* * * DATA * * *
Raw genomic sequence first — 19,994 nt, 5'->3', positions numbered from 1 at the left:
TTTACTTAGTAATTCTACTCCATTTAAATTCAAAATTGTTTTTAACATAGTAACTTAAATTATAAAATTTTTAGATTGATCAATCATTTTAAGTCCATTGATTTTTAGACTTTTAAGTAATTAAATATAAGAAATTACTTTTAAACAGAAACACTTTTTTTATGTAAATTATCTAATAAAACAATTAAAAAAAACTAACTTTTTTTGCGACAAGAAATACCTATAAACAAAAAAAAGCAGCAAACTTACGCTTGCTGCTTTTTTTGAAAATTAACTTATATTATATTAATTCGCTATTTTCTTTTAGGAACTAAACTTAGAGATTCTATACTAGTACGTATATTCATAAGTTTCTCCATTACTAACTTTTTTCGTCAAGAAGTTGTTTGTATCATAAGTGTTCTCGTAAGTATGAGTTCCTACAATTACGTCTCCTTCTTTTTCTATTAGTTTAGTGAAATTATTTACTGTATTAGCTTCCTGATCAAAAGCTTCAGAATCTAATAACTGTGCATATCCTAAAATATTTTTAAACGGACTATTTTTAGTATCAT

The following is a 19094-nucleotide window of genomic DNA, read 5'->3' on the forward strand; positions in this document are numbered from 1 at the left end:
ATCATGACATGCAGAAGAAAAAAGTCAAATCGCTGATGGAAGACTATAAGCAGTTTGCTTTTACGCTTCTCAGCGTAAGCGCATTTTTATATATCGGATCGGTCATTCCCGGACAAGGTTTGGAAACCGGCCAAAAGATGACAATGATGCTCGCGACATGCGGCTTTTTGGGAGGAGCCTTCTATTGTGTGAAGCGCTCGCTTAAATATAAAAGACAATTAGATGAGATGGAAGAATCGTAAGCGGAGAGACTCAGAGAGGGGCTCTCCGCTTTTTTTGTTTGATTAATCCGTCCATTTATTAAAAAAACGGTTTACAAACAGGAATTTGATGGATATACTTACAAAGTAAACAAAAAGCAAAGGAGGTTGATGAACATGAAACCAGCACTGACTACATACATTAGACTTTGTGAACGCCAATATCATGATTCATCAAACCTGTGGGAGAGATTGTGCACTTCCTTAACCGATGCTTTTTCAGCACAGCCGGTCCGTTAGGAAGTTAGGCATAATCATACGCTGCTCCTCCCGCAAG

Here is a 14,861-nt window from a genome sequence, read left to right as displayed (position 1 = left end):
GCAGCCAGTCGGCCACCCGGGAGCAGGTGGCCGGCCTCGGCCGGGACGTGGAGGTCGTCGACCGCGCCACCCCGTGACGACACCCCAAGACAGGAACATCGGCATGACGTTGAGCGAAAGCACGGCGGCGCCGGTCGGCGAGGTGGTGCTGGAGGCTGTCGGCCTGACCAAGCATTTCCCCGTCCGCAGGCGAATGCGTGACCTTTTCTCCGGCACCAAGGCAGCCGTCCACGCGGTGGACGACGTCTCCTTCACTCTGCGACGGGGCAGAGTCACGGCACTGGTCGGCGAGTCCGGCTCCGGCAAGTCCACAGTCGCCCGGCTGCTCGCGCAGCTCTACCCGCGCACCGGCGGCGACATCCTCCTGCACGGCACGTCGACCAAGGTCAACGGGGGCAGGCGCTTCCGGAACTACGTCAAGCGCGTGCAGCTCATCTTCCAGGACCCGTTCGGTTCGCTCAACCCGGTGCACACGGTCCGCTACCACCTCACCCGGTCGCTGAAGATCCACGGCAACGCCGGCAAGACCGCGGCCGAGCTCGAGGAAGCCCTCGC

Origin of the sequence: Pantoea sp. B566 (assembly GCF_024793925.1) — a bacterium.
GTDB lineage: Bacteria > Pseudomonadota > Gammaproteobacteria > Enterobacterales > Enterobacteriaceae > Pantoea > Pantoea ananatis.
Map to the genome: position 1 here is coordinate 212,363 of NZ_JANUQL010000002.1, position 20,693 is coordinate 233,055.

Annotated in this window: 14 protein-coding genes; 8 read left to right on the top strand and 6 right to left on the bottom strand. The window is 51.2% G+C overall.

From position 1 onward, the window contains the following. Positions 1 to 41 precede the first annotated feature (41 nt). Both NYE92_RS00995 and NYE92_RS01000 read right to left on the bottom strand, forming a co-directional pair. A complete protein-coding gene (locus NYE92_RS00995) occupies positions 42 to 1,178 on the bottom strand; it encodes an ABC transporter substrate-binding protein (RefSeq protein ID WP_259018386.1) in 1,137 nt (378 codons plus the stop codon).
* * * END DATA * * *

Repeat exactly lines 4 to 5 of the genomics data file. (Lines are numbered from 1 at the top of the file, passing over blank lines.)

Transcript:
ATCATGACATGCAGAAGAAAAAAGTCAAATCGCTGATGGAAGACTATAAGCAGTTTGCTTTTACGCTTCTCAGCGTAAGCGCATTTTTATATATCGGATCGGTCATTCCCGGACAAGGTTTGGAAACCGGCCAAAAGATGACAATGATGCTCGCGACATGCGGCTTTTTGGGAGGAGCCTTCTATTGTGTGAAGCGCTCGCTTAAATATAAAAGACAATTAGATGAGATGGAAGAATCGTAAGCGGAGAGACTCAGAGAGGGGCTCTCCGCTTTTTTTGTTTGATTAATCCGTCCATTTATTAAAAAAACGGTTTACAAACAGGAATTTGATGGATATACTTACAAAGTAAACAAAAAGCAAAGGAGGTTGATGAACATGAAACCAGCACTGACTACATACATTAGACTTTGTGAACGCCAATATCATGATTCATCAAACCTGTGGGAGAGATTGTGCACTTCCTTAACCGATGCTTTTTCAGCACAGCCGGTCCGTTAGGAAGTTAGGCATAATCATACGCTGCTCCTCCCGCAAG

Here is a 14,861-nt window from a genome sequence, read left to right as displayed (position 1 = left end):